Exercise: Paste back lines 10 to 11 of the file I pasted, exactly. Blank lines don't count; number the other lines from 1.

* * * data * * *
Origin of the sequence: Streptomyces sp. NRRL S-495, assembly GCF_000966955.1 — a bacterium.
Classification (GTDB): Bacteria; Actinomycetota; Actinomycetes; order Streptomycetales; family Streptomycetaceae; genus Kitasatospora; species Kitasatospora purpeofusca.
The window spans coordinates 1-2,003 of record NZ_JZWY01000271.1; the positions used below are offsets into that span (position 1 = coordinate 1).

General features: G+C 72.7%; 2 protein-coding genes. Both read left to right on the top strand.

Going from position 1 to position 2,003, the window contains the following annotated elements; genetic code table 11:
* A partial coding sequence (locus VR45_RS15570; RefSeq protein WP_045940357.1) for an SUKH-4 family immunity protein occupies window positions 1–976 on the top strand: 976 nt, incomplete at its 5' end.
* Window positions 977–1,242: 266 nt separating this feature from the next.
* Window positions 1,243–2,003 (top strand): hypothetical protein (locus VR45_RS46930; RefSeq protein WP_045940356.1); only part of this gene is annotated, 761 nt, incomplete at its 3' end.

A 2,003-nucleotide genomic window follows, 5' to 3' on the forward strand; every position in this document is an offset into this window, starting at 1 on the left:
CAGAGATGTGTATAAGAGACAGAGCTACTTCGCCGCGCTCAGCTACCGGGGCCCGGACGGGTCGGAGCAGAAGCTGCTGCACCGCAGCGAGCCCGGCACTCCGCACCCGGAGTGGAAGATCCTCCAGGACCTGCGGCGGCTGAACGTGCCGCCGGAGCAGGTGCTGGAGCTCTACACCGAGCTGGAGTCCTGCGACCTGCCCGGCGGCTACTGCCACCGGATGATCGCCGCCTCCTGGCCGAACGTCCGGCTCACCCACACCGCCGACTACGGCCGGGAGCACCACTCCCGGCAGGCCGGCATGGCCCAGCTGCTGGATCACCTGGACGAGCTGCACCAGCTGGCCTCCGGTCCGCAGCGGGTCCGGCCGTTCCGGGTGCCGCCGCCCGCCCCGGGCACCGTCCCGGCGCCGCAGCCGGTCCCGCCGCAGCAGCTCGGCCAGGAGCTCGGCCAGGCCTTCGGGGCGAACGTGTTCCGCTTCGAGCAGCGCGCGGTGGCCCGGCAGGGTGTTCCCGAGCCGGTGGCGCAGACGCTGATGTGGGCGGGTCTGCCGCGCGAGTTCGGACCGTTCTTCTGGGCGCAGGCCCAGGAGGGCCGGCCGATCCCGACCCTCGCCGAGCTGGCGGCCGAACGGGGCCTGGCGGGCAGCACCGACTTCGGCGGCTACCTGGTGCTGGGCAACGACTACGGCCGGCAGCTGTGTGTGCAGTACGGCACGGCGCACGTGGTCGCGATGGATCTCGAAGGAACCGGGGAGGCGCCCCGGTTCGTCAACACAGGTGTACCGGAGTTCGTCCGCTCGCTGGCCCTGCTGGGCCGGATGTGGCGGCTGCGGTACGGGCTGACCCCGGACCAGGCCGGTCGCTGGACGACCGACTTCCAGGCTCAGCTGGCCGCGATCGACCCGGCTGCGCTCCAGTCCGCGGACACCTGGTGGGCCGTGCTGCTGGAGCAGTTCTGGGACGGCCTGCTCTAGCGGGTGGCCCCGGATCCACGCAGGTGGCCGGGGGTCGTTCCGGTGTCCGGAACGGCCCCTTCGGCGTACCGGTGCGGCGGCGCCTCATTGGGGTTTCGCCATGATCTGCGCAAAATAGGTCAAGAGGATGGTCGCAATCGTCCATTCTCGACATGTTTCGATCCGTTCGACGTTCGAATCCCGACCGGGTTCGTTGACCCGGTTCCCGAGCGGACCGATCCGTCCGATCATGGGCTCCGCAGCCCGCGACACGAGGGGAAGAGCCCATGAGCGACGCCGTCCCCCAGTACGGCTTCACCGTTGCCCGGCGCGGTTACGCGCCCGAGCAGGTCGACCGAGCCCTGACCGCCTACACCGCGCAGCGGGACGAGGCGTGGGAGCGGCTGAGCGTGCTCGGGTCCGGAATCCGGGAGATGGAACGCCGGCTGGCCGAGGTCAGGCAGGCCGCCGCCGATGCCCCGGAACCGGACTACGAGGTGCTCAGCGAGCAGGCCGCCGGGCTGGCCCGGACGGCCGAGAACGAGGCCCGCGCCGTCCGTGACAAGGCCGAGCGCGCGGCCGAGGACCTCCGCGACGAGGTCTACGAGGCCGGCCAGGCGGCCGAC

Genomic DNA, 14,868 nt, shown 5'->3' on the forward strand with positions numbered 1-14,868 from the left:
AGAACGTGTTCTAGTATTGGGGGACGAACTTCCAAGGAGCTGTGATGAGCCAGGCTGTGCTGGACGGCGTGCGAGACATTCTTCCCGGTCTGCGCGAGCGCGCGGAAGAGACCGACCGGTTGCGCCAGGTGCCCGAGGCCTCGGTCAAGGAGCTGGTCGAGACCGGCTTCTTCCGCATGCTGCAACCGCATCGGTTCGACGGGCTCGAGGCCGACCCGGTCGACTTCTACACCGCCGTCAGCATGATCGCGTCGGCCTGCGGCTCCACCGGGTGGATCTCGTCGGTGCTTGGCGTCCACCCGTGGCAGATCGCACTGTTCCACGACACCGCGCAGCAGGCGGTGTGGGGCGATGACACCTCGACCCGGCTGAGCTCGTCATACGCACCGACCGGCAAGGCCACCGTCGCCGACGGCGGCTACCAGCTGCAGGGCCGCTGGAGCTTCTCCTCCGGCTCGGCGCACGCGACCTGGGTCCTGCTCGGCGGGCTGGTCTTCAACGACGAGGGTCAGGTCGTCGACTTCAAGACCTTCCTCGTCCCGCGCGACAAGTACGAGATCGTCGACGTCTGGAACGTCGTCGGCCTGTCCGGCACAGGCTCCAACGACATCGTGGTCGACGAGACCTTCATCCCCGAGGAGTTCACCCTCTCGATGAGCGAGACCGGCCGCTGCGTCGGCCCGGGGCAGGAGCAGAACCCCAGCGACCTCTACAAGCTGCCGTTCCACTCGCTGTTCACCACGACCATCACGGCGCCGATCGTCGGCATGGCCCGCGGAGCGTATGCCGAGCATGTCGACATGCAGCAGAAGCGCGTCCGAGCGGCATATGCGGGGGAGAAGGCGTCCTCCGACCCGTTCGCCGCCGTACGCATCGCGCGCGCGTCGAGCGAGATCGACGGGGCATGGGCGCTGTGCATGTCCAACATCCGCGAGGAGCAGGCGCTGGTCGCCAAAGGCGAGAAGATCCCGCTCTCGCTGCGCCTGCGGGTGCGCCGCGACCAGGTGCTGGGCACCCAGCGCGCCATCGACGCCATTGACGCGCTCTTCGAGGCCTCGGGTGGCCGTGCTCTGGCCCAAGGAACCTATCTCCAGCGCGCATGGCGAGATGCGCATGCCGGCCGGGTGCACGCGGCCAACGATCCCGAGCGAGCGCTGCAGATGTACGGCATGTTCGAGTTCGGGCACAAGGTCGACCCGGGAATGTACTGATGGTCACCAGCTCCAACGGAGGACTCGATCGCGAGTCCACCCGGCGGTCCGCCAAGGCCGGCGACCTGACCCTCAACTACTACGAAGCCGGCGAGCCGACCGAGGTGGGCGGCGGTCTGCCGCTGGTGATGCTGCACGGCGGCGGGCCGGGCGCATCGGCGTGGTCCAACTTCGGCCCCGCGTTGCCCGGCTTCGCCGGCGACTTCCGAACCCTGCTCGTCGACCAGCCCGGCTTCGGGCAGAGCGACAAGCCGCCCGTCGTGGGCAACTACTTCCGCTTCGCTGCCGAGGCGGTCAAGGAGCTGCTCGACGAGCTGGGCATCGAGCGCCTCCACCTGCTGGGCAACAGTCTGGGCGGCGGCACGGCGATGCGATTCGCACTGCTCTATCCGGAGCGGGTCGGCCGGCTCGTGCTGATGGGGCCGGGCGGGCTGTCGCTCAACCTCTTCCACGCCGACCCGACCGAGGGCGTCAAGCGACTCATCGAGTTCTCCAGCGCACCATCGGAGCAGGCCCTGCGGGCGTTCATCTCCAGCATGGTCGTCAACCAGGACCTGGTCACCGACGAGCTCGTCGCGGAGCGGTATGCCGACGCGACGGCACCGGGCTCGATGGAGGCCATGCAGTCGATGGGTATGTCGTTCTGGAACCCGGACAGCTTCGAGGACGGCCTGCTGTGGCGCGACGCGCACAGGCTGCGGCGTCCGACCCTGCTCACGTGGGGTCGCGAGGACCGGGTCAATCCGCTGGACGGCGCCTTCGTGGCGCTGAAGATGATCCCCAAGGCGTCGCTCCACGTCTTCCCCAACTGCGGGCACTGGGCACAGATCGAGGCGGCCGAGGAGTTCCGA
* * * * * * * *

CAGAGATGTGTATAAGAGACAGAGCTACTTCGCCGCGCTCAGCTACCGGGGCCCGGACGGGTCGGAGCAGAAGCTGCTGCACCGCAGCGAGCCCGGCACTCCGCACCCGGAGTGGAAGATCCTCCAGGACCTGCGGCGGCTGAACGTGCCGCCGGAGCAGGTGCTGGAGCTCTACACCGAGCTGGAGTCCTGCGACCTGCCCGGCGGCTACTGCCACCGGATGATCGCCGCCTCCTGGCCGAACGTCCGGCTCACCCACACCGCCGACTACGGCCGGGAGCACCACTCCCGGCAGGCCGGCATGGCCCAGCTGCTGGATCACCTGGACGAGCTGCACCAGCTGGCCTCCGGTCCGCAGCGGGTCCGGCCGTTCCGGGTGCCGCCGCCCGCCCCGGGCACCGTCCCGGCGCCGCAGCCGGTCCCGCCGCAGCAGCTCGGCCAGGAGCTCGGCCAGGCCTTCGGGGCGAACGTGTTCCGCTTCGAGCAGCGCGCGGTGGCCCGGCAGGGTGTTCCCGAGCCGGTGGCGCAGACGCTGATGTGGGCGGGTCTGCCGCGCGAGTTCGGACCGTTCTTCTGGGCGCAGGCCCAGGAGGGCCGGCCGATCCCGACCCTCGCCGAGCTGGCGGCCGAACGGGGCCTGGCGGGCAGCACCGACTTCGGCGGCTACCTGGTGCTGGGCAACGACTACGGCCGGCAGCTGTGTGTGCAGTACGGCACGGCGCACGTGGTCGCGATGGATCTCGAAGGAACCGGGGAGGCGCCCCGGTTCGTCAACACAGGTGTACCGGAGTTCGTCCGCTCGCTGGCCCTGCTGGGCCGGATGTGGCGGCTGCGGTACGGGCTGACCCCGGACCAGGCCGGTCGCTGGACGACCGACTTCCAGGCTCAGCTGGCCGCGATCGACCCGGCTGCGCTCCAGTCCGCGGACACCTGGTGGGCCGTGCTGCTGGAGCAGTTCTGGGACGGCCTGCTCTAGCGGGTGGCCCCGGATCCACGCAGGTGGCCGGGGGTCGTTCCGGTGTCCGGAACGGCCCCTTCGGCGTACCGGTGCGGCGGCGCCTCATTGGGGTTTCGCCATGATCTGCGCAAAATAGGTCAAGAGGATGGTCGCAATCGTCCATTCTCGACATGTTTCGATCCGTTCGACGTTCGAATCCCGACCGGGTTCGTTGACCCGGTTCCCGAGCGGACCGATCCGTCCGATCATGGGCTCCGCAGCCCGCGACACGAGGGGAAGAGCCCATGAGCGACGCCGTCCCCCAGTACGGCTTCACCGTTGCCCGGCGCGGTTACGCGCCCGAGCAGGTCGACCGAGCCCTGACCGCCTACACCGCGCAGCGGGACGAGGCGTGGGAGCGGCTGAGCGTGCTCGGGTCCGGAATCCGGGAGATGGAACGCCGGCTGGCCGAGGTCAGGCAGGCCGCCGCCGATGCCCCGGAACCGGACTACGAGGTGCTCAGCGAGCAGGCCGCCGGGCTGGCCCGGACGGCCGAGAACGAGGCCCGCGCCGTCCGTGACAAGGCCGAGCGCGCGGCCGAGGACCTCCGCGACGAGGTCTACGAGGCCGGCCAGGCGGCCGAC

Genomic DNA, 14,868 nt, shown 5'->3' on the forward strand with positions numbered 1-14,868 from the left: